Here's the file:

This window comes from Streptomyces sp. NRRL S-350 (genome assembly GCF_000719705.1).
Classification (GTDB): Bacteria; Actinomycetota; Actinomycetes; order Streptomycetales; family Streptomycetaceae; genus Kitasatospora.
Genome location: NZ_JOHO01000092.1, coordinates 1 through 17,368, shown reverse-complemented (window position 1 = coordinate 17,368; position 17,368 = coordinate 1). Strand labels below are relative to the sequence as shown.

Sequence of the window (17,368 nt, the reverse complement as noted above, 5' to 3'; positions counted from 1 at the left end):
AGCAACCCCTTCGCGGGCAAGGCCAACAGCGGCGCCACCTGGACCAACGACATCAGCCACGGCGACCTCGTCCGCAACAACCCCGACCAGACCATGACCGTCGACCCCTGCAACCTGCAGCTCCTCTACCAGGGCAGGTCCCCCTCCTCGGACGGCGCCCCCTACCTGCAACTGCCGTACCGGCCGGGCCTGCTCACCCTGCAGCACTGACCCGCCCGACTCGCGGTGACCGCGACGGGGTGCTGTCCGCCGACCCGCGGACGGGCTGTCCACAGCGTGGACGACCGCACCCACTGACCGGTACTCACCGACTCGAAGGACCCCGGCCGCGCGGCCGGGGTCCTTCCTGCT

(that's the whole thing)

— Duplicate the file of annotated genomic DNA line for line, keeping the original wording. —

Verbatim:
This window comes from Streptomyces sp. NRRL S-350 (genome assembly GCF_000719705.1).
Classification (GTDB): Bacteria; Actinomycetota; Actinomycetes; order Streptomycetales; family Streptomycetaceae; genus Kitasatospora.
Genome location: NZ_JOHO01000092.1, coordinates 1 through 17,368, shown reverse-complemented (window position 1 = coordinate 17,368; position 17,368 = coordinate 1). Strand labels below are relative to the sequence as shown.

Sequence of the window (17,368 nt, the reverse complement as noted above, 5' to 3'; positions counted from 1 at the left end):
AGCAACCCCTTCGCGGGCAAGGCCAACAGCGGCGCCACCTGGACCAACGACATCAGCCACGGCGACCTCGTCCGCAACAACCCCGACCAGACCATGACCGTCGACCCCTGCAACCTGCAGCTCCTCTACCAGGGCAGGTCCCCCTCCTCGGACGGCGCCCCCTACCTGCAACTGCCGTACCGGCCGGGCCTGCTCACCCTGCAGCACTGACCCGCCCGACTCGCGGTGACCGCGACGGGGTGCTGTCCGCCGACCCGCGGACGGGCTGTCCACAGCGTGGACGACCGCACCCACTGACCGGTACTCACCGACTCGAAGGACCCCGGCCGCGCGGCCGGGGTCCTTCCTGCT